Vitale M, Taylor F, Ross M, and Moran S.
Hand Clinics 2013; 29(1):37-55.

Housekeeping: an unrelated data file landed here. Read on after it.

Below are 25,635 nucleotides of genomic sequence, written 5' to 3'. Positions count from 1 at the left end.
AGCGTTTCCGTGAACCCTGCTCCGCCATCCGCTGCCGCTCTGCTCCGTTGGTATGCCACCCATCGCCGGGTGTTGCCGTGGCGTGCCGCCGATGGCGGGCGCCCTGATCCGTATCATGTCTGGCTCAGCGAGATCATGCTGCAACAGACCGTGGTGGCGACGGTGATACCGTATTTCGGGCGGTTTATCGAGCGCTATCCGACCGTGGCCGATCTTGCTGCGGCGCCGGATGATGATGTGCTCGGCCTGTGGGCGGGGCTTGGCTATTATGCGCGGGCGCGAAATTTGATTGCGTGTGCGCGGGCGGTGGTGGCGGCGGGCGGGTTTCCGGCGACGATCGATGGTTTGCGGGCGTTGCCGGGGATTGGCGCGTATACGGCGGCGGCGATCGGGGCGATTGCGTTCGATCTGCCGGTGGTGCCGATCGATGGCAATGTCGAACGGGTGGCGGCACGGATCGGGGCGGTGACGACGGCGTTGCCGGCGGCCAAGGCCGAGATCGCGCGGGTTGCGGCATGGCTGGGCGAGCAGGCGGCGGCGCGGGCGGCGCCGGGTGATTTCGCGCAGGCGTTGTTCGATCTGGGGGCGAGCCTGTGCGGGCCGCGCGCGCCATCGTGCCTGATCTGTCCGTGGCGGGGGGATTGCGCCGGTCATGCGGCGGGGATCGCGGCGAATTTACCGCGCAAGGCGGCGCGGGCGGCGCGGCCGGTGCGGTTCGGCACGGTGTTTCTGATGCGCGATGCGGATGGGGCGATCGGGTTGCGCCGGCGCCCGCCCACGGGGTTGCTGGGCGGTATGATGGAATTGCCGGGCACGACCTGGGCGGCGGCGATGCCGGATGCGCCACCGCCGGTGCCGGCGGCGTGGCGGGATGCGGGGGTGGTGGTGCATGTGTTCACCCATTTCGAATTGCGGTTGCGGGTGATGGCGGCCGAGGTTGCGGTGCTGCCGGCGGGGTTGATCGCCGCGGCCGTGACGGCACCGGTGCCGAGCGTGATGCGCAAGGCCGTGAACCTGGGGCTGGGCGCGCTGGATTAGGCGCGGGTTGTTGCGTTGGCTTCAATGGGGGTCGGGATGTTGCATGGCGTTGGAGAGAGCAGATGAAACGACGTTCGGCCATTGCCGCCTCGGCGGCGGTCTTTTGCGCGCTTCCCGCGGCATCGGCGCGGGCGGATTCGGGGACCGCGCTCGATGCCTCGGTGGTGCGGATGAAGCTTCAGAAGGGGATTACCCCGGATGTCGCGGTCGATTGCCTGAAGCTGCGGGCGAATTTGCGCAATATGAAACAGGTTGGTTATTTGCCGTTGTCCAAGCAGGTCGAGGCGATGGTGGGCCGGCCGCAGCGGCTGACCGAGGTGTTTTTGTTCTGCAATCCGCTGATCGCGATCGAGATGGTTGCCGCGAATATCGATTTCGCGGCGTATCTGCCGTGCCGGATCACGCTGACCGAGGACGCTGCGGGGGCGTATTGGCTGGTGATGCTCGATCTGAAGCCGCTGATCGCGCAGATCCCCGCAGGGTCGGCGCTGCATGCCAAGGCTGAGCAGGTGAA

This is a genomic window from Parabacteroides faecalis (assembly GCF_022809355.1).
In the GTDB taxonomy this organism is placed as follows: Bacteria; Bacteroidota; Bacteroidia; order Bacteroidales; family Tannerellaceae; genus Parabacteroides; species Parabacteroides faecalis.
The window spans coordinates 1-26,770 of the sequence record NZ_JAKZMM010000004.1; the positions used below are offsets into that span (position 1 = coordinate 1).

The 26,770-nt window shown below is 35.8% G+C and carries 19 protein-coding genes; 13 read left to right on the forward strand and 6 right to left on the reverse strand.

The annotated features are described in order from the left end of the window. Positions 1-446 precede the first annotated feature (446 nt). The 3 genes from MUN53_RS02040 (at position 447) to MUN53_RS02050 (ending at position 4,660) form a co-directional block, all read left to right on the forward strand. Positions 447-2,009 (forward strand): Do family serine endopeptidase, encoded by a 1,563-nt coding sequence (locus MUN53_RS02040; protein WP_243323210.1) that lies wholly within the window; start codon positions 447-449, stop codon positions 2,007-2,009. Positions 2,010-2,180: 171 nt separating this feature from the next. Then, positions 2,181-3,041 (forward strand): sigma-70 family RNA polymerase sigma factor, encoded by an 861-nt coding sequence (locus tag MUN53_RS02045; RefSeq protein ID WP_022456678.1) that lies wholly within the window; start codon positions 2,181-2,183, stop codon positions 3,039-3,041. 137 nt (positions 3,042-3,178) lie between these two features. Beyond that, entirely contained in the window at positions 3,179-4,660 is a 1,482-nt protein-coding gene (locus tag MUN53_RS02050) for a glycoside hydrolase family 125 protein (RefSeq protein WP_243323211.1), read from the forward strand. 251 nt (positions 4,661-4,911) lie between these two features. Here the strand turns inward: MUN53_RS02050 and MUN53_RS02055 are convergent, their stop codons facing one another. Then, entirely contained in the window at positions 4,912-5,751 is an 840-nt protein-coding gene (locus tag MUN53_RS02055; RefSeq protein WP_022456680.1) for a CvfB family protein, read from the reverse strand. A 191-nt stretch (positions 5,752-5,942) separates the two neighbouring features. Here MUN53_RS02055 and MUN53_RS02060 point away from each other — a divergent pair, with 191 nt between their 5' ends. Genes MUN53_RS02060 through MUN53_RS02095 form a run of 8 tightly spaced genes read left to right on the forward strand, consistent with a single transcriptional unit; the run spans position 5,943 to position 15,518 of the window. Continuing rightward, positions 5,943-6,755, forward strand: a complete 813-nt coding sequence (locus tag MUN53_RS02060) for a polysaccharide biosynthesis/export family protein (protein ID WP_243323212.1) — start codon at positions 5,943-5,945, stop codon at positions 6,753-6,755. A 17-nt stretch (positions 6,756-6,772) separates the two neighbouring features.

Trapezium prosthetic arthroplasty has been utilized to treat basal joint arthritis for nearly five decades in an attempt to mitigate some of the potential disadvantages of trapeziectomy while preserving range of motion. Implant arthroplasty seeks to preserve joint biomechanics, avoids metacarpal subsidence, and should provide immediate stability. These benefits may lead to improvements in strength, durability, and a decrease in metacarpophalangeal joint hyperextension which can occur subsequent to metacarpal shortening. First generation implants were primarily silicone trapezial spacers. While the use of these implants has been curtailed by their association with silicone synovitis, they still remain an option for low demand, rheumatoid patients. More recently developed synthetic spacers such as Artelon interposition arthroplasties have had results inferior to more established procedures including trapeziectomy. A variety of metal total joint prostheses have been developed and some of the more recent designs have shown good short-term outcomes. There are a number of different pyrocarbon implants that have become more recently available which range from trapezial substitution to non-anatomic hemiarthroplasty. Pyrocarbon arthroplasty offers a number theoretical advantages however early results have been mixed and further long term data is required.